Purusharthas means with the purpose for which a person strives for. It implies our goals or purpose of life. It is exceptionally significant that our goals or purpose of life should be very very clear.
Indian religious acts/ deeds (Purushartha entrepreneurship / action) of human being are based on four aims of life. “Purushartha” (पुरुषार्थ) ‘Purusha’ means a person or human being, and ‘Artha’ means meaning, purpose or pursuit.
Hinduism expressed Purusharthas- Four Aims of Life as:
- Dharma (Sense of Duty / Spirituality) The science of morality and obligations (Individual, societal, national)
- Artha (Wealth), The science of earning and creating Legacy in terms of wealth and power (individual, societal and national
- Kama(Earthly pleasure) The science of fulfilling all the wishes (principally of folks
- Moksha (Liberation / Salvation from earthly bondages) The sciences of attaining Liberation /Salvation.
Each of these is a part of life. While it may be true that ultimately the goal of life has only to do with final liberation (moksha), the others are virtually essential steps along the way. Recognizing this is one way of holding the suggestion to live “in” the world, while not being “of” the world.
Dharma is a process of alignment, one can move on bit by bit, prudently, and having clear mind with natural flow of Truth, God, Divine, or anything one can choose that naturally intuited in reality. The word “Dharma” is from dhri, meaning to hold together, to sustain.
Dharma is “duty” to perform or functioning of Sat-asat-viveka-buddhi (logical aptitude to differentiate truth from untruth) while performing the personal acts. Dharma is accepting to prioritize the need for fulfillment of one role over other in given specific-time and situation.
Dharma too refers to a natural swadharma (basic nature) of an entity (living or non-living). Based on its swadharma, the responses and choices towards self and other entities are modelled.
Dharma is prioritizing the duties and performing them, efficiently in righteous way.
Is the medium to provide the means of thrust, hunger, and safety needs that are inherent for a physical living body. Artha recognizes the physical and or materialistic needs, which is not different to spiritual life. Everyone in this world work with some desire of benefit and wale fare with comfort. The eventual aim of every human being is to achieve the highest happiness. An ideal thinking of ordinary man could, if he should have money he can get Happiness. Or even all materialistic things are achieved with money. Everything we do is centralized around the money only. Arth in no way stays within; it is always exterior. While the happiness stays inside. The outside things cannot bring happiness, if that does, that could be for a moment.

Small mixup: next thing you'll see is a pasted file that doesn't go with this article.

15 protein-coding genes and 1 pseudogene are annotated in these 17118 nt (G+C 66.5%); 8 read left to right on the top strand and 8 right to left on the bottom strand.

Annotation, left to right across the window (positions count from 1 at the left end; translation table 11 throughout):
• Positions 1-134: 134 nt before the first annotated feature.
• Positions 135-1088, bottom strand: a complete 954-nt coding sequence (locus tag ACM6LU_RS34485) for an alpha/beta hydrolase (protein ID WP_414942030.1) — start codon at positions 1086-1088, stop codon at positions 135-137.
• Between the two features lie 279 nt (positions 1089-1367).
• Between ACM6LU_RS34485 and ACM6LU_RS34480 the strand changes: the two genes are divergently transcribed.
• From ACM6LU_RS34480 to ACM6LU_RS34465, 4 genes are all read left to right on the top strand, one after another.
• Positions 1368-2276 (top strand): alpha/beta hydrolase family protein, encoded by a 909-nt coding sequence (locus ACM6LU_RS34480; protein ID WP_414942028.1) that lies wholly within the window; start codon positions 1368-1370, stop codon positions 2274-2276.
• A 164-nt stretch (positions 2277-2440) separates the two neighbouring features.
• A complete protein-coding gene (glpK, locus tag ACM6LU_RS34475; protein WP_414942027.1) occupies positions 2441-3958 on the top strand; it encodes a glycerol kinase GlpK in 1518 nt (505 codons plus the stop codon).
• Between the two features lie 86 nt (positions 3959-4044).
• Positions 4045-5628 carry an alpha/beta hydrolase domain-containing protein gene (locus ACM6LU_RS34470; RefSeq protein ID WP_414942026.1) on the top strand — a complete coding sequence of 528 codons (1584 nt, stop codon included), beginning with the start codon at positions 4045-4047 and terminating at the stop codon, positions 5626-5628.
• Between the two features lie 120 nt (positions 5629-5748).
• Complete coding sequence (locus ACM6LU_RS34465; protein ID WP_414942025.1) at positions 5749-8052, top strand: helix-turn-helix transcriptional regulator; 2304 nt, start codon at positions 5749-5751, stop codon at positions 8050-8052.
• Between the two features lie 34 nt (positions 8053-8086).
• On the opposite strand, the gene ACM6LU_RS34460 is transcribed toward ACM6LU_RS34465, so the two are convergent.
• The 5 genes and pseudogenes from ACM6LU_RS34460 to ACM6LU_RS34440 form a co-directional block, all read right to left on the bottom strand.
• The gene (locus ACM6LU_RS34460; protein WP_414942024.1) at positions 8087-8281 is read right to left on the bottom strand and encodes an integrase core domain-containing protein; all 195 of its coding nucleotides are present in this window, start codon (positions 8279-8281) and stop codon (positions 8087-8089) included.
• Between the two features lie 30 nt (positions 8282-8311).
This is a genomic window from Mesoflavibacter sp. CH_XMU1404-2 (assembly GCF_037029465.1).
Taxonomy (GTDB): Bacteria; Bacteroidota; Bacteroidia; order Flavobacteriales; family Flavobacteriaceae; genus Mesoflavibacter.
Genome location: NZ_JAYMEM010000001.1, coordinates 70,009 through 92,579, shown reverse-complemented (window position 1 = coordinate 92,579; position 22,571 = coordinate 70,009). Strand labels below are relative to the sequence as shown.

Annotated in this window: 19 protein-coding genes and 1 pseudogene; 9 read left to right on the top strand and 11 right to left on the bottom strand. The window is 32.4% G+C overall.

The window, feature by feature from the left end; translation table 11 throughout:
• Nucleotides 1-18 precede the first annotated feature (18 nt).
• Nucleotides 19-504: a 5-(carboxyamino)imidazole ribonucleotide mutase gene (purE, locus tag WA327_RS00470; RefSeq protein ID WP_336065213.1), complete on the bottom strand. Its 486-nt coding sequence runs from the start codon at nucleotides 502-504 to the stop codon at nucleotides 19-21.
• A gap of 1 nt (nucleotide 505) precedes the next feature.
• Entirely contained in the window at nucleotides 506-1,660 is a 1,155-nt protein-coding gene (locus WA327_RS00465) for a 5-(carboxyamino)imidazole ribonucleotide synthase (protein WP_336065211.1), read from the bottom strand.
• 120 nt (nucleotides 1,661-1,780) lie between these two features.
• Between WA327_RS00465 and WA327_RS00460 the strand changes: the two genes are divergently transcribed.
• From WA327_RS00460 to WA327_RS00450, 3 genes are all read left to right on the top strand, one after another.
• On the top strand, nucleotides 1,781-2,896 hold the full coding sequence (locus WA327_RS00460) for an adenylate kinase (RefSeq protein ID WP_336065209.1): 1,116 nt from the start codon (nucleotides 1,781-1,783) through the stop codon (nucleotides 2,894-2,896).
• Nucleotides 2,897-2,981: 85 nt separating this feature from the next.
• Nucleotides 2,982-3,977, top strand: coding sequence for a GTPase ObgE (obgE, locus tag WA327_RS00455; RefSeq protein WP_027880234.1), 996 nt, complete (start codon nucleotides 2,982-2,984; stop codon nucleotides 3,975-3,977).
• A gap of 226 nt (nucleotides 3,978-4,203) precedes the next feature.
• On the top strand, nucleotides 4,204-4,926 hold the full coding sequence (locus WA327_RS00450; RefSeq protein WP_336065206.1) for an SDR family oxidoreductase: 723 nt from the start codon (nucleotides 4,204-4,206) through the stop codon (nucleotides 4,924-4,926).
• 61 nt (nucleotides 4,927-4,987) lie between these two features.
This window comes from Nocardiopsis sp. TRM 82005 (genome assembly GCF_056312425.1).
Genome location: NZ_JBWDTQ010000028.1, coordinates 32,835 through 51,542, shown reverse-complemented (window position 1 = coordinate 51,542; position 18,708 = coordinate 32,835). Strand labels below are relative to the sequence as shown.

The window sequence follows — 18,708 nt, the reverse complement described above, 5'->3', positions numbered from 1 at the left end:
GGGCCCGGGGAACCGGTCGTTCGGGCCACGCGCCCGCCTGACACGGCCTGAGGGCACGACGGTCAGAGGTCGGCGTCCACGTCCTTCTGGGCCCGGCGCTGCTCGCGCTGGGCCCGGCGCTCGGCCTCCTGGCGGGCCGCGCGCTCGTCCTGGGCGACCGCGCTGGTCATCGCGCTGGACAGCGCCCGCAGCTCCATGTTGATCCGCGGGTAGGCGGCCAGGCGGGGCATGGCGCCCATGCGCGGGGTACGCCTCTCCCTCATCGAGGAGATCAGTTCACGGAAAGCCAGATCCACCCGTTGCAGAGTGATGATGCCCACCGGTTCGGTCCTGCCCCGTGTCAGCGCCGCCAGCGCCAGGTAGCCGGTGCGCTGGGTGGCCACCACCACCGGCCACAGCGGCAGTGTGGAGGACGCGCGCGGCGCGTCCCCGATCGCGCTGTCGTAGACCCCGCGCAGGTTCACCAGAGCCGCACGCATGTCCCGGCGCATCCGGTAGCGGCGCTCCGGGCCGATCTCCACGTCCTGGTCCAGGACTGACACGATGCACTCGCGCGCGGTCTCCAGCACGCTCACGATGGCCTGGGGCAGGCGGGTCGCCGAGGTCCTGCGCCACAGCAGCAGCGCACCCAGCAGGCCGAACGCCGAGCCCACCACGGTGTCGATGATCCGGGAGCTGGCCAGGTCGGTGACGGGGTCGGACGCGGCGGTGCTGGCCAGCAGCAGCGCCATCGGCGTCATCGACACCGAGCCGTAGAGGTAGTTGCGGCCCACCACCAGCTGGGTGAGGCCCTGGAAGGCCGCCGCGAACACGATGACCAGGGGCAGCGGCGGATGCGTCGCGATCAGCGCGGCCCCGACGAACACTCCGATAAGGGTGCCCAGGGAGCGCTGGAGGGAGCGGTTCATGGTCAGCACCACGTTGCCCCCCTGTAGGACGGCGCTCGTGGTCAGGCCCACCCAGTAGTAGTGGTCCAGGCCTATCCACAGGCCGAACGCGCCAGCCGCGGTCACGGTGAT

Is the deeds, acts that done with intension of the fulfillment of desires in the world. Without deep, latent desires (Samskar) there could not be living form of objectives. “Kama” is different from “karma.” “Karma” means “action” and could be represented by the playing out our deep impressions of attraction and hate.
Karma is the making desire more interesting that could goes rapidly upward because of existing conditions.
Desires must be recognized and logically rewarded with mindfulness to get freedom from them and not adding them to a continuous cycle of fulfilling and escalating. Kama also linked with situations, persons or substance. Kama is definitely better than Arth, by spending Arth we can get this. But chance of losing the direction is very high if not guided properly on time. It is a double edge sword.
4) Moksha (Freedom)
Moksa is the straight experience of the Absolute Truth or Reality, along with the total setting to the side of all false identities of whom we think who we are. Self-realization, the direct knowledge of our pure consciousness, Purusha, or Atman is one stage. That experience, plus the total, permanent experience beyond the normal or physical level of the conditionings is moksha.
When Arth and Kama are not associated with the Dharma then they create the illusion of pleasure. We must recognize and put into practice the Arth and Kama in such a way that momentary pleasure which later leads to sorrow, should not happen.
We usually focus on the Arth and Kama aspects of purushartha and forget about Moksha and Dharma or leave it on future. If we leave Arth and Kama to the nature and concentrate all the energies on achieving Moksha using Dharma than everything else falls into peace automatically.